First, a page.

Architecture    Office   
Bank Street Building – Parliamentary Pavilion


“ Complexity is Canada’s central characteristic, a non conforming, particular idea of a nation state, polytheistic by nature…” John Raulston Saul

The project of the Parliamentary Pavilion mediates between Parliamentarians and Canadians, between the House of Commons and the Senate, between inhabitants and visitors. It transforms and extends the idea of the Gothic, by cutting into the boundaries between architecture and nature and mediates between Parliament Hill and the West Precinct and between the City and the Ottawa River. The Pavilion occurs at the intersection of nature and culture, also reflects emerging political, social and technological transformations and is a fault line that expresses unity and diversity.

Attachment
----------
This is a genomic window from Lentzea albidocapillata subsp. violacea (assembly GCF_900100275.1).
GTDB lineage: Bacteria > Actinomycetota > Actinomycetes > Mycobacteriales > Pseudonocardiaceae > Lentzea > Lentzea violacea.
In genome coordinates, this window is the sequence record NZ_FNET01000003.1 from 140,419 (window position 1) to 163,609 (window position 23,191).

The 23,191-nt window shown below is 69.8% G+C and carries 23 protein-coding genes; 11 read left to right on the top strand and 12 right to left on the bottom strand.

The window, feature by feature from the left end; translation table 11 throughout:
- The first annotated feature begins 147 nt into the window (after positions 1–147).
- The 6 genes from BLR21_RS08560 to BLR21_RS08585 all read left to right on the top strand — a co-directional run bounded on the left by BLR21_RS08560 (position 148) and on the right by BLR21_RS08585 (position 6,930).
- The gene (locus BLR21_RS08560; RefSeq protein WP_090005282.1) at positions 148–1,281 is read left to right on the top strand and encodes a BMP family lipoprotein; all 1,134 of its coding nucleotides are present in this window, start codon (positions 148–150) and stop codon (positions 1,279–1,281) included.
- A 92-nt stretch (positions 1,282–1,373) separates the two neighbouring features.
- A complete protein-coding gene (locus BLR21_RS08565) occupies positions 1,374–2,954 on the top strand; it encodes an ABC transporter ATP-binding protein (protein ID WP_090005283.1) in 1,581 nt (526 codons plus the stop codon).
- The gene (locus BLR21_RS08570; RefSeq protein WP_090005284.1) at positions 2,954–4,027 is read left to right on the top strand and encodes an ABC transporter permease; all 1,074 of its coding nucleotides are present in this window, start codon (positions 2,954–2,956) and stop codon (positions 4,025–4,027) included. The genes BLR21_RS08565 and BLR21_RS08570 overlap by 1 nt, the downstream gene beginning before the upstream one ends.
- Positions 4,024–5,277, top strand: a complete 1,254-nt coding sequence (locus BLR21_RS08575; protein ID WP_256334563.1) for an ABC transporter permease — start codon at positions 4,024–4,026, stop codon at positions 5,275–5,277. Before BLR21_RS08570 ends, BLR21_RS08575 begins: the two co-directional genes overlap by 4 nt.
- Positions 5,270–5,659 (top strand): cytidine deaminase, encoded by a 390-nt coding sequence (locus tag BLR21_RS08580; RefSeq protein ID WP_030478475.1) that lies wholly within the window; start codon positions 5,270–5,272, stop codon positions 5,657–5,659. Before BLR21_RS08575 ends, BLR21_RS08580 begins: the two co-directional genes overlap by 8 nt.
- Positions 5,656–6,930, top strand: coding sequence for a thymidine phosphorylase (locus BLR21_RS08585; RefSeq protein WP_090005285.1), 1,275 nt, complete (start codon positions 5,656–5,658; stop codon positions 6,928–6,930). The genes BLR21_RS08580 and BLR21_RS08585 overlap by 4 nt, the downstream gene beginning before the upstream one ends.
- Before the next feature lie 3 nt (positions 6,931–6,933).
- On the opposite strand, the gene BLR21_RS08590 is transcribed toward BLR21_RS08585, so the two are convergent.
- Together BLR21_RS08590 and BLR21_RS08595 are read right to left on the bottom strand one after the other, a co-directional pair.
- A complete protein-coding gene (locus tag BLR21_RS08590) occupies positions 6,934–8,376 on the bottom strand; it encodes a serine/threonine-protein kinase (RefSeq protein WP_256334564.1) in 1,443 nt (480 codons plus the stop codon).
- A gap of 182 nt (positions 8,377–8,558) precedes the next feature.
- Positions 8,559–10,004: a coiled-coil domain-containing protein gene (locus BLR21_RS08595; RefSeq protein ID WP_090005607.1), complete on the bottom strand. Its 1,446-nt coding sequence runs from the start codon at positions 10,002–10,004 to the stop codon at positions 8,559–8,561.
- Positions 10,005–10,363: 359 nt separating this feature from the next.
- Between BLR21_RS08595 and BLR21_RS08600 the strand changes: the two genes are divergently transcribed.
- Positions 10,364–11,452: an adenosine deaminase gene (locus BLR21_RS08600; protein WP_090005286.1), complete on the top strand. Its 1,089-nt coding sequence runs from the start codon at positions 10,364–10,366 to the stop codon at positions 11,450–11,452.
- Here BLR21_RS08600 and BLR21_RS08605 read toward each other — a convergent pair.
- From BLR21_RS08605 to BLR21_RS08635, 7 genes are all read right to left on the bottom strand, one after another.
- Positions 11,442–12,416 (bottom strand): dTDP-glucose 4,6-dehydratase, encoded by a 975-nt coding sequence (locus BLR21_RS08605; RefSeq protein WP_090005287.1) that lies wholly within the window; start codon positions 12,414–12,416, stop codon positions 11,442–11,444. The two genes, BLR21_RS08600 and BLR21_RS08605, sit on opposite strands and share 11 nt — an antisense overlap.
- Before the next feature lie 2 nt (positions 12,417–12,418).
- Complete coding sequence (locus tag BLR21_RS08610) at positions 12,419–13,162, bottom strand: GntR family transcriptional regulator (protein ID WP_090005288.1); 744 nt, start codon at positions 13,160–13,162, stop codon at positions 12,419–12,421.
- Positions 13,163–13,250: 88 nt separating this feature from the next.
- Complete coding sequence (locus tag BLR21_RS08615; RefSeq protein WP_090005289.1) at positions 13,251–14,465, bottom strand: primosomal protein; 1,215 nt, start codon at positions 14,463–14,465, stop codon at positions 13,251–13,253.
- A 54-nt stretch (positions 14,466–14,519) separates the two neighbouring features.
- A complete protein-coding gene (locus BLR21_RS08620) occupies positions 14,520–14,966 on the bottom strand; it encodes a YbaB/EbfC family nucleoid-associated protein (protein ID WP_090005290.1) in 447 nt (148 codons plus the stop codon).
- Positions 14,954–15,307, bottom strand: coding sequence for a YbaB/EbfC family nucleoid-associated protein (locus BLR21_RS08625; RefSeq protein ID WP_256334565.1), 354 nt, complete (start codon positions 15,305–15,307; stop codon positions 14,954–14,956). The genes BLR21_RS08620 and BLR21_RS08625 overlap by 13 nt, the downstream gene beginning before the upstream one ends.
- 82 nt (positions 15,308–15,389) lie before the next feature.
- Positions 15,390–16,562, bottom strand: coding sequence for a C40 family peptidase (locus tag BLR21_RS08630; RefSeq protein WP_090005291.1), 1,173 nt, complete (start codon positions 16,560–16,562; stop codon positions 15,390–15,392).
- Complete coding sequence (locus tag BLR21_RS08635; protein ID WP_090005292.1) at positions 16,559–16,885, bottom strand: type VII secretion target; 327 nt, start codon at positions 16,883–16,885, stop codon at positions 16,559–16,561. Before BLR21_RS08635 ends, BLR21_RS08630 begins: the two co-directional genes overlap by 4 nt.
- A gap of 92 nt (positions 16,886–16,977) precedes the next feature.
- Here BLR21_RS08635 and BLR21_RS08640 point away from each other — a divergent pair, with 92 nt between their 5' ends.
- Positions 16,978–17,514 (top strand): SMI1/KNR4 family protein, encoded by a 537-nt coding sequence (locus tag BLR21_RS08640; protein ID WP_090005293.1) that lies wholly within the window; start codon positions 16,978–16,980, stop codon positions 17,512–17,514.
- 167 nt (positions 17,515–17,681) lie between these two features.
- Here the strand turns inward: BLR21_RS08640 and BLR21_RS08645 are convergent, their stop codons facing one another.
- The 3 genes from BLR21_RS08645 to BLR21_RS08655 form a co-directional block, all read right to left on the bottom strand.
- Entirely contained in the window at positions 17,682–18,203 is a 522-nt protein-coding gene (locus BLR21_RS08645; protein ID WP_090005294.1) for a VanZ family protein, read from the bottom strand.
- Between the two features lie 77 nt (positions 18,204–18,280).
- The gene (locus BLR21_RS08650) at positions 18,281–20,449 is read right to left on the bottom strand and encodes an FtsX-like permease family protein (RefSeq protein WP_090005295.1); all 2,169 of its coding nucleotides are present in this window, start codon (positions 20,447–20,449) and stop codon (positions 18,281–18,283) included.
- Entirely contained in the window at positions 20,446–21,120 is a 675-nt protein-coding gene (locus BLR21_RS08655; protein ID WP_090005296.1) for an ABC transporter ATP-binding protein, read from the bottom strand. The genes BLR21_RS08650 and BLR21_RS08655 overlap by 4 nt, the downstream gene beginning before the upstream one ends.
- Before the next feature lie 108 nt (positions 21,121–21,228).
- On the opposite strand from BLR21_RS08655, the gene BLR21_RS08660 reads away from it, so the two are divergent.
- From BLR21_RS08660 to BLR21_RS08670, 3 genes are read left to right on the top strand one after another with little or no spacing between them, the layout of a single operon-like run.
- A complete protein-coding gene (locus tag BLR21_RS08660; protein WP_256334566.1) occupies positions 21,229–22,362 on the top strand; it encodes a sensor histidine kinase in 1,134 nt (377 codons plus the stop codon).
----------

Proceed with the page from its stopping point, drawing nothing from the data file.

Travaux publics et Services gouvernementaux Canada

Surface Area

20 000 m2


2003 / Concept


Zeidler Grimmel, Hotson Bakker et associés architectes

The Bank Street Pavilion will be the first new structure in the vicinity of Parliament Hill over 70 years. The 20,000 m2  building will welcome the senators’ offices, as well as those of the House of Commons. By being located in the valley along the Ottawa River, the new Parliamentary Pavilion will become the functional and symbolic link between the urban landscape of the city, Parliament Hill’s formal landscape and the wild and scenic cliffs overlooking the River.

Set back from the Hill’s landscape, the Pavilion clings to the cliff and curls into the Valley to engage in an intimate exchange with the site nature. The building draws on a range of materials similar to that of its neo-gothic neighbors, but thems with lightness and transparency. Drawing on the same values as its predecessors, the Parliamentary Pavilion contributes to the sense of place while expressing today’s reality.

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